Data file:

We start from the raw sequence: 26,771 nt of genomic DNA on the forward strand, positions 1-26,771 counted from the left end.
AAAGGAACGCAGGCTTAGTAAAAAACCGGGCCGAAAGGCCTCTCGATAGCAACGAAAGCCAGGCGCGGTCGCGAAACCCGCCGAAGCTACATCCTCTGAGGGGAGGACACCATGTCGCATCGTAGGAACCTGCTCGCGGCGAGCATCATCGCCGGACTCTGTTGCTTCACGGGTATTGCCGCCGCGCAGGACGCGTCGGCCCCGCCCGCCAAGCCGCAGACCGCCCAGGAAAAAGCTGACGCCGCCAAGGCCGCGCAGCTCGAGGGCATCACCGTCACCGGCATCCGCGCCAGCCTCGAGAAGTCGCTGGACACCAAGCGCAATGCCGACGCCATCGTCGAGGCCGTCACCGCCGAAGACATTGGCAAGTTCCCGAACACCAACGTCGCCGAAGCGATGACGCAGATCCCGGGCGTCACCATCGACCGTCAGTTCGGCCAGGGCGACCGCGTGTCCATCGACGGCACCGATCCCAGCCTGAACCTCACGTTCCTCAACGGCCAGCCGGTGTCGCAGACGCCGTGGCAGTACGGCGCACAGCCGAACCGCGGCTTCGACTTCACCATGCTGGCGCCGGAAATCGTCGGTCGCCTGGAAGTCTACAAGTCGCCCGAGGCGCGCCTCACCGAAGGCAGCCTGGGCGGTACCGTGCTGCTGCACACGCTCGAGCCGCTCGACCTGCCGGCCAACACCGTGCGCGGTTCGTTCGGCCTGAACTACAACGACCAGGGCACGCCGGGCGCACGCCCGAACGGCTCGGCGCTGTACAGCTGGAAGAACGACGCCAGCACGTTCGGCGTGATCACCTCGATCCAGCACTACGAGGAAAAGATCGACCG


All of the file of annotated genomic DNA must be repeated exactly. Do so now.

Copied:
We start from the raw sequence: 26,771 nt of genomic DNA on the forward strand, positions 1-26,771 counted from the left end.
AAAGGAACGCAGGCTTAGTAAAAAACCGGGCCGAAAGGCCTCTCGATAGCAACGAAAGCCAGGCGCGGTCGCGAAACCCGCCGAAGCTACATCCTCTGAGGGGAGGACACCATGTCGCATCGTAGGAACCTGCTCGCGGCGAGCATCATCGCCGGACTCTGTTGCTTCACGGGTATTGCCGCCGCGCAGGACGCGTCGGCCCCGCCCGCCAAGCCGCAGACCGCCCAGGAAAAAGCTGACGCCGCCAAGGCCGCGCAGCTCGAGGGCATCACCGTCACCGGCATCCGCGCCAGCCTCGAGAAGTCGCTGGACACCAAGCGCAATGCCGACGCCATCGTCGAGGCCGTCACCGCCGAAGACATTGGCAAGTTCCCGAACACCAACGTCGCCGAAGCGATGACGCAGATCCCGGGCGTCACCATCGACCGTCAGTTCGGCCAGGGCGACCGCGTGTCCATCGACGGCACCGATCCCAGCCTGAACCTCACGTTCCTCAACGGCCAGCCGGTGTCGCAGACGCCGTGGCAGTACGGCGCACAGCCGAACCGCGGCTTCGACTTCACCATGCTGGCGCCGGAAATCGTCGGTCGCCTGGAAGTCTACAAGTCGCCCGAGGCGCGCCTCACCGAAGGCAGCCTGGGCGGTACCGTGCTGCTGCACACGCTCGAGCCGCTCGACCTGCCGGCCAACACCGTGCGCGGTTCGTTCGGCCTGAACTACAACGACCAGGGCACGCCGGGCGCACGCCCGAACGGCTCGGCGCTGTACAGCTGGAAGAACGACGCCAGCACGTTCGGCGTGATCACCTCGATCCAGCACTACGAGGAAAAGATCGACCG